Dr. Jekyll and Mr. Hyde

Title: Dr. Jekyll and Mr. Hyde
Rating: 4/5
Genre: Horror, Drama
Starring: John Barrymore
Date Released: 1920

It's always been my belief that to understand a present artistic scene, then you have to at some point visit the past in order to see how things have changed, and where things derived from. Being quite possibly the first Hollywood Horror film to have ever been made, this seemed like the perfect candidate for which to study for not only is it an important turning point in the history of film, but it's a fascinating tale in its own right. The well known concept more than just a simple “man turning into beast” but a far more detailed tale of man's inner struggle; the demon on one shoulder and the angel on the other, fighting against each other for domination of the self. And it is of course the brilliant and kind Dr. Henry Jekyll that begins to dabble in this darker side of science, concocting a potion that is capable of releasing his darkest self, Mr. Hyde, free from the inhibitions of his conscience, and it's only when it's too late that he realises that he may not have full control over his alter ego.

I'd love to say it hasn't aged a day in the more than 90 years since it was made but that would be a lie of epic proportions. It's a silent film, it's in black and white, and the technology used to film the black and white also looks pretty damn dated. It's comparatively slow pace and lack of action by today's standards make this one for the real film fans as opposed to those merely passing by, the editing of the scenes are disjointed with characters making very jolting transitions in location, and all in all it makes you appreciate just how far things have come along since this time. With the lack of speech the backing score takes on an even more important role, and with the first half consisting entirely of organs, and the second entirely of a classical score, I can't help but wish the two had been more varied throughout; much of the music bearing little relation to the events on screen bar a few pivotal scenes.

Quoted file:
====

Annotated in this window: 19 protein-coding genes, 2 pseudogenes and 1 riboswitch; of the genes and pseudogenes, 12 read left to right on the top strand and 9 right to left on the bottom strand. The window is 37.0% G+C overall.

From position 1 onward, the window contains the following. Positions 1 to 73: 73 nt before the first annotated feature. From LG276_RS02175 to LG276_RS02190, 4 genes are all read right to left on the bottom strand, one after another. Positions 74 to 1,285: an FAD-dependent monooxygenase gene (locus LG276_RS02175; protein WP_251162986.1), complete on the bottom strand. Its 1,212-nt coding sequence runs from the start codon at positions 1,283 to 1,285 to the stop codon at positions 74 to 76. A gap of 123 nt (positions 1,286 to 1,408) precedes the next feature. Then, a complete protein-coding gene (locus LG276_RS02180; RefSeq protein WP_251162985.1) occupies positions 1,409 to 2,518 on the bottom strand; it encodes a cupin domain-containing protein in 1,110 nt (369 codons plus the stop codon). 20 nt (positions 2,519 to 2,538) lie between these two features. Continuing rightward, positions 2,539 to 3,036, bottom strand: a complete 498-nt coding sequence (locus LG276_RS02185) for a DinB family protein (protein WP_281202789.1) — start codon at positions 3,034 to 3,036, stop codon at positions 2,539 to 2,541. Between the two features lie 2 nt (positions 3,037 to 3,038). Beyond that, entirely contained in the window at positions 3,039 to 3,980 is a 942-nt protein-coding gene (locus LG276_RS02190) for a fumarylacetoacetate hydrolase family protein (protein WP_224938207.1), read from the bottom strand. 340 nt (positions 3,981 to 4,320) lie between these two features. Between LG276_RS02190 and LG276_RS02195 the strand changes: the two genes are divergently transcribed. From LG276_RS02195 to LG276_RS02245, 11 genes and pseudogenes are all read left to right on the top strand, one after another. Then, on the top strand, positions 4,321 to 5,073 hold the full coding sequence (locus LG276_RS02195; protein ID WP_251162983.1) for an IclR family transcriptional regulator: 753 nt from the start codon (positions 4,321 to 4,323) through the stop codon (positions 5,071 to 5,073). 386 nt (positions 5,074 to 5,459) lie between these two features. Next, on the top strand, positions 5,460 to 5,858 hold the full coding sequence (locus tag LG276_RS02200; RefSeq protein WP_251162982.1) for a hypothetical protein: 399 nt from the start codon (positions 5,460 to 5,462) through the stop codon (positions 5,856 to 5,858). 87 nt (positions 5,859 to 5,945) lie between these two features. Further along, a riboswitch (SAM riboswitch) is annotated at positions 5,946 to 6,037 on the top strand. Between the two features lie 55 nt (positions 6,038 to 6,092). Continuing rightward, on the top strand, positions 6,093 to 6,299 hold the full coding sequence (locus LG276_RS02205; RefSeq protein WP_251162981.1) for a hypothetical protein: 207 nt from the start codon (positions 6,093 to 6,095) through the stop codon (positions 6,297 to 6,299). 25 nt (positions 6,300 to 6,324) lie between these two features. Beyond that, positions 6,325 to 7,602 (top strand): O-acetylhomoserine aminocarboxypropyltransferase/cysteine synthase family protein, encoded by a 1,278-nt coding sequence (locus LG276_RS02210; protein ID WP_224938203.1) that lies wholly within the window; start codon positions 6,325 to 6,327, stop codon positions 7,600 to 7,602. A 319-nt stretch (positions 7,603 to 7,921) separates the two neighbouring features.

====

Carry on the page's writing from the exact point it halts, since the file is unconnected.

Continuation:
The acting, too, is often melodramatic but it has to be in order to convey what information is required; short of a huge amount of dialogue screens, speech is kept to an absolute minimum and most speech that does occur is left without direct translation, making the emphasis on the characters physicality all the more important. It is here that the film really shines with John Barrymore in particular breathing life into a film that remains as fascinating to watch now as it must have done when it was first released. The contrast between his angelic normal self and the devious Hyde; grotesque in appearance, hunched, violent and deviant with his long fingers sliding over the bodies of young women, it's this performance that justifies its status as a timeless classic. There can be no denying its influence on cinema but that's not what this review is about. Influence cast aside, whilst horrifically dated in appearance, this is a film that's still well worth your time if only for a glimpse at Hyde's cheesy grin.


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